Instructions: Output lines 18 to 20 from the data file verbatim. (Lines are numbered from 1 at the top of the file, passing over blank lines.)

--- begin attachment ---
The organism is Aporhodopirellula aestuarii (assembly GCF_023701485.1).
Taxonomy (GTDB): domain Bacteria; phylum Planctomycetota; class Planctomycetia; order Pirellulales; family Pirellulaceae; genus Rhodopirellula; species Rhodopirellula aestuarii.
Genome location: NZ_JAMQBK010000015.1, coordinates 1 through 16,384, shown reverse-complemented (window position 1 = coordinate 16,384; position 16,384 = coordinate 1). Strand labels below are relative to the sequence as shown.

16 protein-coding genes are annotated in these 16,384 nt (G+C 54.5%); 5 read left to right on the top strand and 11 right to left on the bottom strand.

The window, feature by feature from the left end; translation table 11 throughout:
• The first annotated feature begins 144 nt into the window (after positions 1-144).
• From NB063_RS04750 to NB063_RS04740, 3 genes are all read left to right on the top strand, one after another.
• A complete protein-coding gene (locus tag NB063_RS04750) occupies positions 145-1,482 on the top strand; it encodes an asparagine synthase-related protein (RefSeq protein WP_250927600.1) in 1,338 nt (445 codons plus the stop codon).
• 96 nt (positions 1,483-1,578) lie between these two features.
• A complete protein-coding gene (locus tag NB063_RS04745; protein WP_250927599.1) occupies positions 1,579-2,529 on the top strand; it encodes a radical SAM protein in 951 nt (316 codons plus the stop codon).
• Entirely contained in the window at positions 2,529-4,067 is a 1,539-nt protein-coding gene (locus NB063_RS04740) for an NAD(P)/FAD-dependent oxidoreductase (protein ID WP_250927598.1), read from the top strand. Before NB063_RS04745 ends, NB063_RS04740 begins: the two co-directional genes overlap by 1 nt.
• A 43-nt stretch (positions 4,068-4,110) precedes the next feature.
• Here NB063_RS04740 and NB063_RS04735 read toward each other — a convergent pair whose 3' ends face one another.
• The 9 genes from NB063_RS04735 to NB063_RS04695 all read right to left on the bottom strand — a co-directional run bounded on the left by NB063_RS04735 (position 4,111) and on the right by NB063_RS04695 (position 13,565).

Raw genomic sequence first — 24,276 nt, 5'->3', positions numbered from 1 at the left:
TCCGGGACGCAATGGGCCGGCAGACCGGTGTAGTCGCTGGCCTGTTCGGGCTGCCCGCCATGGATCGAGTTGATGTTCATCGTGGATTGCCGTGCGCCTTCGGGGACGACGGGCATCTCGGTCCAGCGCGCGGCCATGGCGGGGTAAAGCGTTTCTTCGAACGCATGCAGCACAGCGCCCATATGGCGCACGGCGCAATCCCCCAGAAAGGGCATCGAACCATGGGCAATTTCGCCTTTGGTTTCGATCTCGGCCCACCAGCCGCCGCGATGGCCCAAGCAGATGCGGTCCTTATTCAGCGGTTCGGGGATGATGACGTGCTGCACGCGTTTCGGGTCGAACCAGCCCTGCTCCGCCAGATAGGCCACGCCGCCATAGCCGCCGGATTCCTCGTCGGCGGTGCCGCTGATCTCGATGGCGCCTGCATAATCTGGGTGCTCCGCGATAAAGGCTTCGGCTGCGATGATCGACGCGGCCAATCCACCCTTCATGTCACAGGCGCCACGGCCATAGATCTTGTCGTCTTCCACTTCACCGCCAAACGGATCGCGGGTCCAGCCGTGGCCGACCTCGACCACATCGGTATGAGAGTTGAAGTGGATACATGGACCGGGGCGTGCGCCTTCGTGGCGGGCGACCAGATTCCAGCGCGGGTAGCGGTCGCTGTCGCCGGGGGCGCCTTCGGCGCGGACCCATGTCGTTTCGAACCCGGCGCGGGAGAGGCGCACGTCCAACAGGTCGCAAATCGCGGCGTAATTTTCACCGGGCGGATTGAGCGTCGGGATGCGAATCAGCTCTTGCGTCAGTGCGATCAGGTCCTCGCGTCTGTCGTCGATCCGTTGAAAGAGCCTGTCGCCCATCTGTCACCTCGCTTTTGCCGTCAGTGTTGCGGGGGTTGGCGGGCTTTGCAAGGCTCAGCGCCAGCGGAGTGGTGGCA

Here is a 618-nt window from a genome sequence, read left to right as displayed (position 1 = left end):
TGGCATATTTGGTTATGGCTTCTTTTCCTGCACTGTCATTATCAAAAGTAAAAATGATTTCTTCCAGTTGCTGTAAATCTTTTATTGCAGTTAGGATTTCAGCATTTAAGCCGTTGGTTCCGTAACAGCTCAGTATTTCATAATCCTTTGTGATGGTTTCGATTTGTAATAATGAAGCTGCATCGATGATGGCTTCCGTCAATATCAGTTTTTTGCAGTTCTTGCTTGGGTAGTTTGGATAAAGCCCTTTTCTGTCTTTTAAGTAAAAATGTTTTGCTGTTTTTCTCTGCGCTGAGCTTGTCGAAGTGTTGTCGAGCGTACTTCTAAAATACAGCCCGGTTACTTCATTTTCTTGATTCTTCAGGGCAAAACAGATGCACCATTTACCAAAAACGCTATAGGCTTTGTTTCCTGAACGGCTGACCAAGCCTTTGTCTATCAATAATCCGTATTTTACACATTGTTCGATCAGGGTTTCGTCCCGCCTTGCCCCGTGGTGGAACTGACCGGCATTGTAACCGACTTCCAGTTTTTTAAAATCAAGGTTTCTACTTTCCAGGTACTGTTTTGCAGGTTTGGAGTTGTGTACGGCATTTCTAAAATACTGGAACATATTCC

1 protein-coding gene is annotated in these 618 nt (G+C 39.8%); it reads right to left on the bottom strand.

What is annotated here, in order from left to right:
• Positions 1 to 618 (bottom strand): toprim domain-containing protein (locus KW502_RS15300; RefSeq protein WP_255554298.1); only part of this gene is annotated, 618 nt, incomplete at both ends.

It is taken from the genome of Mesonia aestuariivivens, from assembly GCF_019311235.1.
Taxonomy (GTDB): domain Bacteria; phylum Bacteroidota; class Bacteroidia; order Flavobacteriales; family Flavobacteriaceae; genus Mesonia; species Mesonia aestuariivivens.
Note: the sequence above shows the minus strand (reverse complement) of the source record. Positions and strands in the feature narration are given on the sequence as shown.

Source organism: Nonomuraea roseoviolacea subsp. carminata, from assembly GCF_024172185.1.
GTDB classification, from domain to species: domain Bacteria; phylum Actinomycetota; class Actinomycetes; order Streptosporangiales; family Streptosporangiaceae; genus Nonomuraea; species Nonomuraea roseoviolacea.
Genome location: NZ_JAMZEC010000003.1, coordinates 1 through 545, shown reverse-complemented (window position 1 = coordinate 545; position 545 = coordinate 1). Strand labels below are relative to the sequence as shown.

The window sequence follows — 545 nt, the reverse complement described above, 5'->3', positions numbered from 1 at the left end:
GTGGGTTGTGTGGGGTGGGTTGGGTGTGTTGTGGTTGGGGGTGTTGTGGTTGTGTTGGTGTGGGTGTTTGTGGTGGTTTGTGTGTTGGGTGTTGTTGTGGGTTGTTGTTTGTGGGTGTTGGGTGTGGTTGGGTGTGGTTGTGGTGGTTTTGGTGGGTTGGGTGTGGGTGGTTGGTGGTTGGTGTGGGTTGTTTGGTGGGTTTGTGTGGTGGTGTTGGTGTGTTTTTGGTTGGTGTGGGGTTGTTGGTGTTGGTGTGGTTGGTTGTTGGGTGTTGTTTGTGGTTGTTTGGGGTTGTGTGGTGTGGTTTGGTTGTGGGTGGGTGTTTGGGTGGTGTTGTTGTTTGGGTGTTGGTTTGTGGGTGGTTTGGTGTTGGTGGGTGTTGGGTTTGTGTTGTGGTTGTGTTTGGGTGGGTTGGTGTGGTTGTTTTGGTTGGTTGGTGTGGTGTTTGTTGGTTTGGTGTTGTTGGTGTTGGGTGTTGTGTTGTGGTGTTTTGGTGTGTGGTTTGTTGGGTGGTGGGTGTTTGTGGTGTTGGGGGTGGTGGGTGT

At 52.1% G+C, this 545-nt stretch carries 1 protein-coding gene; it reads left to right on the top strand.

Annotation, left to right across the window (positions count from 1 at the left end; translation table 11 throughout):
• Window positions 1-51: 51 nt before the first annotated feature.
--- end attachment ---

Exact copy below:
TGGCATATTTGGTTATGGCTTCTTTTCCTGCACTGTCATTATCAAAAGTAAAAATGATTTCTTCCAGTTGCTGTAAATCTTTTATTGCAGTTAGGATTTCAGCATTTAAGCCGTTGGTTCCGTAACAGCTCAGTATTTCATAATCCTTTGTGATGGTTTCGATTTGTAATAATGAAGCTGCATCGATGATGGCTTCCGTCAATATCAGTTTTTTGCAGTTCTTGCTTGGGTAGTTTGGATAAAGCCCTTTTCTGTCTTTTAAGTAAAAATGTTTTGCTGTTTTTCTCTGCGCTGAGCTTGTCGAAGTGTTGTCGAGCGTACTTCTAAAATACAGCCCGGTTACTTCATTTTCTTGATTCTTCAGGGCAAAACAGATGCACCATTTACCAAAAACGCTATAGGCTTTGTTTCCTGAACGGCTGACCAAGCCTTTGTCTATCAATAATCCGTATTTTACACATTGTTCGATCAGGGTTTCGTCCCGCCTTGCCCCGTGGTGGAACTGACCGGCATTGTAACCGACTTCCAGTTTTTTAAAATCAAGGTTTCTACTTTCCAGGTACTGTTTTGCAGGTTTGGAGTTGTGTACGGCATTTCTAAAATACTGGAACATATTCC

1 protein-coding gene is annotated in these 618 nt (G+C 39.8%); it reads right to left on the bottom strand.

What is annotated here, in order from left to right: